QUETTA: A five-day vaccination campaign against polio will begin in 20 districts of Balochistan on Monday (today) during which more than 1.2 million children will be administered polio drops.
The coordinator of the Emergency Operation Centre (EOC) in Balochistan, Rashid Razzaq, has said in a statement that all preparations have been made for the anti-polio campaign.
According to him, over 4,500 teams of vaccinators will take part in the campaign during which children under the age of five will be administered polio drops. Among them around 4,000 are mobile teams and 490 camps will be set up in cities and towns and 264 camps at entry points of the province.
Security arrangements for the vaccinators and other people taking part in the anti-polio campaign have been finalised.
According to Mr Razzaq, a large number of personnel of Frontier Corps Balochistan, police and Levies Force would be deployed at the camps and would accompany the mobile teams of vaccinators.
He said religious leaders, including imams at mosques, were being involved in the campaign to reduce the number of refusal cases. They would persuade those parents who are usually reluctant to get their children vaccinated against polio, he said, adding that the religious leaders would also play an important role in removing misunderstandings among people about polio drops.
Over 4,500 teams will take part in campaign
The districts where the polio campaign will begin on Monday are: Barkhan, Bolan, Dera Bugti, Dukki, Harnai, Jaffarabad, Jhal Magsi, Kalat, Khuzdar, Kohlu, Killa Saifullah, Loralai, Mastung, Musa Khel, Nasirabad, Sherani,, Sibi, Sohbat Pur, Zhob and Ziarat.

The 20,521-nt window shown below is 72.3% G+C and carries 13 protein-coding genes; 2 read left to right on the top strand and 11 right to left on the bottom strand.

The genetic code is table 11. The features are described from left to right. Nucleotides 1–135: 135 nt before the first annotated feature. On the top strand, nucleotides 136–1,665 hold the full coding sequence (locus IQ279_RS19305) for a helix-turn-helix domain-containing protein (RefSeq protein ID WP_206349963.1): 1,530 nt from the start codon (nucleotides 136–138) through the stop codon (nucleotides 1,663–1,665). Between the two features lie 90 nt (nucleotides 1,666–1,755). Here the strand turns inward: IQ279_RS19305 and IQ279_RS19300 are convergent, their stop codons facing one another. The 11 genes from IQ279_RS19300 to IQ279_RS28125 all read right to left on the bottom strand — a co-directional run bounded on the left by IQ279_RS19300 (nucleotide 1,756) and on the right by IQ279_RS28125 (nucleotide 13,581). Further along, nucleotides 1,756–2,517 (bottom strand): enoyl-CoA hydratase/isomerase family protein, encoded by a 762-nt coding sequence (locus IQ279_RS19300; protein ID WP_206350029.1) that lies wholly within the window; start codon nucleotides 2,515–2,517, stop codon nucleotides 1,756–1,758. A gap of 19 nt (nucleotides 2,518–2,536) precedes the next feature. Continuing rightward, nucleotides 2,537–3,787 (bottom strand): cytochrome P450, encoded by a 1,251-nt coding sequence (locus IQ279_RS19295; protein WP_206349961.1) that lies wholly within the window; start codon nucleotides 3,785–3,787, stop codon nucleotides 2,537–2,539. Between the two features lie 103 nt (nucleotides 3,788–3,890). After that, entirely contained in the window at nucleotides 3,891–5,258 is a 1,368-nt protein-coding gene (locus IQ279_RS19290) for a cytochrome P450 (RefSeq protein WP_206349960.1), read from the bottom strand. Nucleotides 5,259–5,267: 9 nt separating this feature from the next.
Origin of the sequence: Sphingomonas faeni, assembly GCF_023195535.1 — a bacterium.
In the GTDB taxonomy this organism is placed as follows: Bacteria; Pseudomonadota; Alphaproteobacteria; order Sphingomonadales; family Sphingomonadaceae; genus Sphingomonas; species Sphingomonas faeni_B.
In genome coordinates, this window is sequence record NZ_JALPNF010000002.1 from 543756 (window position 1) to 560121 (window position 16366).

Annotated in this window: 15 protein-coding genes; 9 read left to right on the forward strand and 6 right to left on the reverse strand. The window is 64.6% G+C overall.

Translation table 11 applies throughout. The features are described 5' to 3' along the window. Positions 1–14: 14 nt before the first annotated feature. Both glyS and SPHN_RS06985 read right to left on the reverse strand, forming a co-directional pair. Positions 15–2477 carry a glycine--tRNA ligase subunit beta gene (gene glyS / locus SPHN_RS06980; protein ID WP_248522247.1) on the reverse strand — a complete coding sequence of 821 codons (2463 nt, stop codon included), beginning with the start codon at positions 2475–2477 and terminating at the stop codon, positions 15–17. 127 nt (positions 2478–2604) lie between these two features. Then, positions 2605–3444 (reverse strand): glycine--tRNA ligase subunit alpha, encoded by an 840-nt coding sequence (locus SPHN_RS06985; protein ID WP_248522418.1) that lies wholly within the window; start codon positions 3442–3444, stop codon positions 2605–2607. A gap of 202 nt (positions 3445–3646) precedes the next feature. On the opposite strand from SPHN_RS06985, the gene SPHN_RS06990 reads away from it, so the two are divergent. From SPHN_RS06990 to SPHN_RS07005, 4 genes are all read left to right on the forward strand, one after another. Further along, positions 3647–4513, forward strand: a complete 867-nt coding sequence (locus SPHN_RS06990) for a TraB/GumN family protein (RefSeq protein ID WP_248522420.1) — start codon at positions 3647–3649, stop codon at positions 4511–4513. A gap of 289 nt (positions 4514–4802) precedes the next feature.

Urging parents to get their children administered polio drops, Mr Razzaq said that with the support of civil society, religious leaders and media great successes had been achieved in the fight against polio. “Parents should cooperate with the vaccinators and should not refuse to get their children vaccinated,” he added.
Resurgence of polio
Pakistan and Afghanistan are only two countries in the world with wild poliovirus transmission.
Last year, Pakistan saw a resurgence of polio, with 144 cases; up from 12 in 2018. Dozens of new cases of polio have been reported in the country since beginning of this year. Pakistan remains under a polio-linked travel restriction imposed by the World Health Organisation due to which, since 2014, every person travelling abroad has to carry a polio vaccination certificate.
Polio is a highly infectious disease caused by poliovirus mainly affecting children under the age of five. It invades the nervous system and can cause paralysis or even death. While there is no cure for polio, vaccination is the most effective way to protect children from this crippling disease. Each time a child under the age of five is vaccinated, his/her protection against the virus is increased.
Repeated immunization has protected millions of children from polio, allowing almost all countries in the world to become polio free.
During his official visit to Pakistan last month UN Secretary-General, António Guterres praised Pakistan’s efforts for eradication of poliovirus from the country.
“Polio is one of the few diseases we can eradicate in the world in the next few years. This is a priority of the United Nations and I am extremely happy to see it is a clear priority for the Government of Pakistan,” he said.
“My appeal to all leaders, religious leaders, community leaders, is to fully support the Government of Pakistan and other governments around the world to make sure that we will be able to fully eradicate polio,” he added.